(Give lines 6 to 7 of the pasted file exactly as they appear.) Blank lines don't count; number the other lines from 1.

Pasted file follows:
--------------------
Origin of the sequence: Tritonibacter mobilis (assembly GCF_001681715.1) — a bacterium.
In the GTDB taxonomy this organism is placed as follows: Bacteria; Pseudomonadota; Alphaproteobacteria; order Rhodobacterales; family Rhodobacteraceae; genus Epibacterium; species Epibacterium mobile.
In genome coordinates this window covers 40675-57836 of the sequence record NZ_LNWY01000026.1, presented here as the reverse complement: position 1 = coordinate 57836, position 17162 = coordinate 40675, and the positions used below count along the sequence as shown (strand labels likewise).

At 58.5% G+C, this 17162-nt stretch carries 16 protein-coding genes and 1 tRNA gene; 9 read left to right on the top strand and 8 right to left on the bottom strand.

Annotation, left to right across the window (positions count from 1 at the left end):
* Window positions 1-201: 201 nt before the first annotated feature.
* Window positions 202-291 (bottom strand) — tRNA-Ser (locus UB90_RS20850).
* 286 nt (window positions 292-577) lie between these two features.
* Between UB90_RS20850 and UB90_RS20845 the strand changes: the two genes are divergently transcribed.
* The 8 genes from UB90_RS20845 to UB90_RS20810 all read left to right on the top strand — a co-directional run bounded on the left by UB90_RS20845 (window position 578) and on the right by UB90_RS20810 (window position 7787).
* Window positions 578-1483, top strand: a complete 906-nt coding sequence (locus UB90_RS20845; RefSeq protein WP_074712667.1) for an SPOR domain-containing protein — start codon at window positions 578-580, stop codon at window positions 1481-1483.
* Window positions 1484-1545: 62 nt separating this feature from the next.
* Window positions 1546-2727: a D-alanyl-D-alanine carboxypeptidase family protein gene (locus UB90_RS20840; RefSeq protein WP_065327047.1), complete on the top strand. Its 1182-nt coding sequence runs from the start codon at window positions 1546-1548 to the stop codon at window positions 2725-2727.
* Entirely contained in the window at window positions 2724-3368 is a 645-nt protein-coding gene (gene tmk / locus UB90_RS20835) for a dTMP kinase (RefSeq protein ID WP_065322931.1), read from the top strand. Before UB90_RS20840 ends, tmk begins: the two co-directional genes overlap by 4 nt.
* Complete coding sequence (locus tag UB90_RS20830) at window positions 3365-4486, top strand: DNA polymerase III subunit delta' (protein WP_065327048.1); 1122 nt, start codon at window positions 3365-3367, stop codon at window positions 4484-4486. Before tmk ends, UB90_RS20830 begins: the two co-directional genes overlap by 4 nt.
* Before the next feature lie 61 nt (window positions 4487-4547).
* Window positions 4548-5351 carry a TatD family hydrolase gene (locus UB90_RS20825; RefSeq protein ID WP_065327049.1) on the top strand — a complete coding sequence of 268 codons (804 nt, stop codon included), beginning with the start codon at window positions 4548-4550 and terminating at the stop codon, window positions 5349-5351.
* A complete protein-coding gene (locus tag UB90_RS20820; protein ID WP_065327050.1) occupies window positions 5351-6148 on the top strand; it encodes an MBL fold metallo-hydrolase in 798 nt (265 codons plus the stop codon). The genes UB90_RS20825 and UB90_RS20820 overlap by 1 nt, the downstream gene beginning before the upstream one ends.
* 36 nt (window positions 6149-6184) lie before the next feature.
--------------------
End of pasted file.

* Window positions 1-201: 201 nt before the first annotated feature.
* Window positions 202-291 (bottom strand) — tRNA-Ser (locus UB90_RS20850).